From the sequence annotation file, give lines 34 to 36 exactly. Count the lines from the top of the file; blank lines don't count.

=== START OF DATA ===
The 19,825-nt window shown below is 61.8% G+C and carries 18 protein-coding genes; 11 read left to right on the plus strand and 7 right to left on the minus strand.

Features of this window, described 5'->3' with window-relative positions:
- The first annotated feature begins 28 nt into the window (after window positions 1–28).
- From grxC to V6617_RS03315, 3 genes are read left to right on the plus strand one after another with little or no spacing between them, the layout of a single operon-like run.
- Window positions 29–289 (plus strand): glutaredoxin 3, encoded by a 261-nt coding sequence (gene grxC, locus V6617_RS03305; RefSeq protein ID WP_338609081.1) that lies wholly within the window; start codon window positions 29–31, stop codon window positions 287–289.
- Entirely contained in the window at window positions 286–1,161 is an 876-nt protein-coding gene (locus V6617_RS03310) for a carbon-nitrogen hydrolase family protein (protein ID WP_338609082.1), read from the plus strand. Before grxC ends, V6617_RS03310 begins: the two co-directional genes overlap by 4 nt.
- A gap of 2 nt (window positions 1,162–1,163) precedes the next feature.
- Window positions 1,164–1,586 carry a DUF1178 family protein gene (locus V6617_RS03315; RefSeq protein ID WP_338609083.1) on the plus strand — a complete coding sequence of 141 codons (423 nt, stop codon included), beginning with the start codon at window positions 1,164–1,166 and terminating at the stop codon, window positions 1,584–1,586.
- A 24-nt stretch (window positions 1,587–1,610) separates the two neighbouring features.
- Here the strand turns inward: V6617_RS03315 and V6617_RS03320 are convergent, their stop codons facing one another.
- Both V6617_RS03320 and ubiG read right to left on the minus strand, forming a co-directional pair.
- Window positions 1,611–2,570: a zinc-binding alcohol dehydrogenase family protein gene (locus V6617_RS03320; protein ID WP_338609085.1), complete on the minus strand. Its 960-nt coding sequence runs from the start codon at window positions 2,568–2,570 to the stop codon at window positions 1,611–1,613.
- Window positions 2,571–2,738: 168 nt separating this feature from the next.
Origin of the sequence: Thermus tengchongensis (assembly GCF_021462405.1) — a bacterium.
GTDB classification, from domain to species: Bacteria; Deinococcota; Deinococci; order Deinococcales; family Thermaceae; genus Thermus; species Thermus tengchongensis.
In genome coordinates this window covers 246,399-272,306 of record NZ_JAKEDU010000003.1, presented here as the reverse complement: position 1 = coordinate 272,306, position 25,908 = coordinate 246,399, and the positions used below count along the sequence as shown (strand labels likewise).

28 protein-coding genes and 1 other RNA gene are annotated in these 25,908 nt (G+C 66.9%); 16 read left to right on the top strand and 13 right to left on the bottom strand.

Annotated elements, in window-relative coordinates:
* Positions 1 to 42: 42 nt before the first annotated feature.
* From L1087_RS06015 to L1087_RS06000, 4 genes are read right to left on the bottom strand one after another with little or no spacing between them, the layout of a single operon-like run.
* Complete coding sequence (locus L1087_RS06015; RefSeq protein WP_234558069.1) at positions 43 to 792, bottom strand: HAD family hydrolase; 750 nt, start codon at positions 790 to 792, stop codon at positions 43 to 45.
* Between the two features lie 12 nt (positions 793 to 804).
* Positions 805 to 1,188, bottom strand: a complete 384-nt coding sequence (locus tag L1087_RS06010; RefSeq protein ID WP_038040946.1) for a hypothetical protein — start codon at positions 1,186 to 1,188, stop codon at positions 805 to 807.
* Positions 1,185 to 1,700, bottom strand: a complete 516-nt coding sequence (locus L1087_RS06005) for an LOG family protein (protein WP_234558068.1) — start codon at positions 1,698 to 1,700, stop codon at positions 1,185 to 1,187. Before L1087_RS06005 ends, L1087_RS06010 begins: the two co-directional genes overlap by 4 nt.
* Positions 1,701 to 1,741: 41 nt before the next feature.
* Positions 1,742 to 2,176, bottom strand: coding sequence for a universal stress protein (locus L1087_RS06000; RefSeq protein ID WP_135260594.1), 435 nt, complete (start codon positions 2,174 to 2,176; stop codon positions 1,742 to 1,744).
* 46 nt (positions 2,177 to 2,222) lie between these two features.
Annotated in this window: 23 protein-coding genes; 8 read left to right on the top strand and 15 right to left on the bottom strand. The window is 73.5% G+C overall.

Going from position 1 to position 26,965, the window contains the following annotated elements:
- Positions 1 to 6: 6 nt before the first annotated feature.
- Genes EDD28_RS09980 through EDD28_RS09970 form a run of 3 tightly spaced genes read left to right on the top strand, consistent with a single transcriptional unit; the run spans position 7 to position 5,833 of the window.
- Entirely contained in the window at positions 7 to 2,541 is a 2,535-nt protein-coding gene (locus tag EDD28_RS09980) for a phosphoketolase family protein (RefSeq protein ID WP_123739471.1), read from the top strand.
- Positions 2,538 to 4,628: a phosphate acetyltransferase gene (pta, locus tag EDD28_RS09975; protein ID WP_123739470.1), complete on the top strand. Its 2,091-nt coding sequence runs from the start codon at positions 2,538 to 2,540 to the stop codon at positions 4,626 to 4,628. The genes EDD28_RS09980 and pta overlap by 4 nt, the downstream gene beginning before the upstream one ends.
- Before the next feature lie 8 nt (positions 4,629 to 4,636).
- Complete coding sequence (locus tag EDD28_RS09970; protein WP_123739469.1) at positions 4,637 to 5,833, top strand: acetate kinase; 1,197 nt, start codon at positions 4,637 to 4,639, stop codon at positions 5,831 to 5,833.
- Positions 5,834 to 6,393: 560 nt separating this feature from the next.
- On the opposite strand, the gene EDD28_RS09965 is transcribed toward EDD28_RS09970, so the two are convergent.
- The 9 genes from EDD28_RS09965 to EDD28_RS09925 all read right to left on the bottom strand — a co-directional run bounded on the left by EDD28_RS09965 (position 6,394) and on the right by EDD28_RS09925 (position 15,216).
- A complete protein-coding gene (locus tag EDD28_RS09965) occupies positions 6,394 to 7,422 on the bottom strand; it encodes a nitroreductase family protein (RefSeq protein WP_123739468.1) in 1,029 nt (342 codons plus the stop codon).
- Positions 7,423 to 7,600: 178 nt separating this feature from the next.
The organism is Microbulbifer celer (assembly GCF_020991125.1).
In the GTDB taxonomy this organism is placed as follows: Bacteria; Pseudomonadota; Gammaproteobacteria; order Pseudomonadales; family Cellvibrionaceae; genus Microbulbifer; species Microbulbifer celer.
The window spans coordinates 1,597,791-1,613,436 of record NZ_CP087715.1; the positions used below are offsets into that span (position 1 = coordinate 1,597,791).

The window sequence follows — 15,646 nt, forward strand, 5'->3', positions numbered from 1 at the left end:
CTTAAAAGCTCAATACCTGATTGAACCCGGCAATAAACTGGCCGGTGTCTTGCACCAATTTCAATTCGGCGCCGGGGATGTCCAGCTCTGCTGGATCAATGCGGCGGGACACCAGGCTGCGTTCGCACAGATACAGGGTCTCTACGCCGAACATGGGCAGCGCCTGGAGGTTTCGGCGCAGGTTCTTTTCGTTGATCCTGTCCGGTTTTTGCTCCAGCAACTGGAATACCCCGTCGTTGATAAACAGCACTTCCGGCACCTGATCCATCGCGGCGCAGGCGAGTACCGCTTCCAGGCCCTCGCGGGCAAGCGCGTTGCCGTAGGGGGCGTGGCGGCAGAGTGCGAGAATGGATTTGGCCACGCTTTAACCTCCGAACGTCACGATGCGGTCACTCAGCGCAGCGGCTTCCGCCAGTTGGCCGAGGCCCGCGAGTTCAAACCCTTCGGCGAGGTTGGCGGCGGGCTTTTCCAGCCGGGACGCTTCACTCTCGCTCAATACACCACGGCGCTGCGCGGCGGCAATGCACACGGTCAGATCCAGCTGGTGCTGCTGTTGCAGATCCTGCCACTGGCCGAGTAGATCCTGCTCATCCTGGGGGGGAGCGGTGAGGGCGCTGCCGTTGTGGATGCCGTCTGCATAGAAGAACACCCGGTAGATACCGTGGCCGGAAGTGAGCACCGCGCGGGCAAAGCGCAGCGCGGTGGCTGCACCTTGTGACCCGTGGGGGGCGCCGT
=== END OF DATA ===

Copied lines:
- Before the next feature lie 8 nt (positions 4,629 to 4,636).
- Complete coding sequence (locus tag EDD28_RS09970; protein WP_123739469.1) at positions 4,637 to 5,833, top strand: acetate kinase; 1,197 nt, start codon at positions 4,637 to 4,639, stop codon at positions 5,831 to 5,833.
- Positions 5,834 to 6,393: 560 nt separating this feature from the next.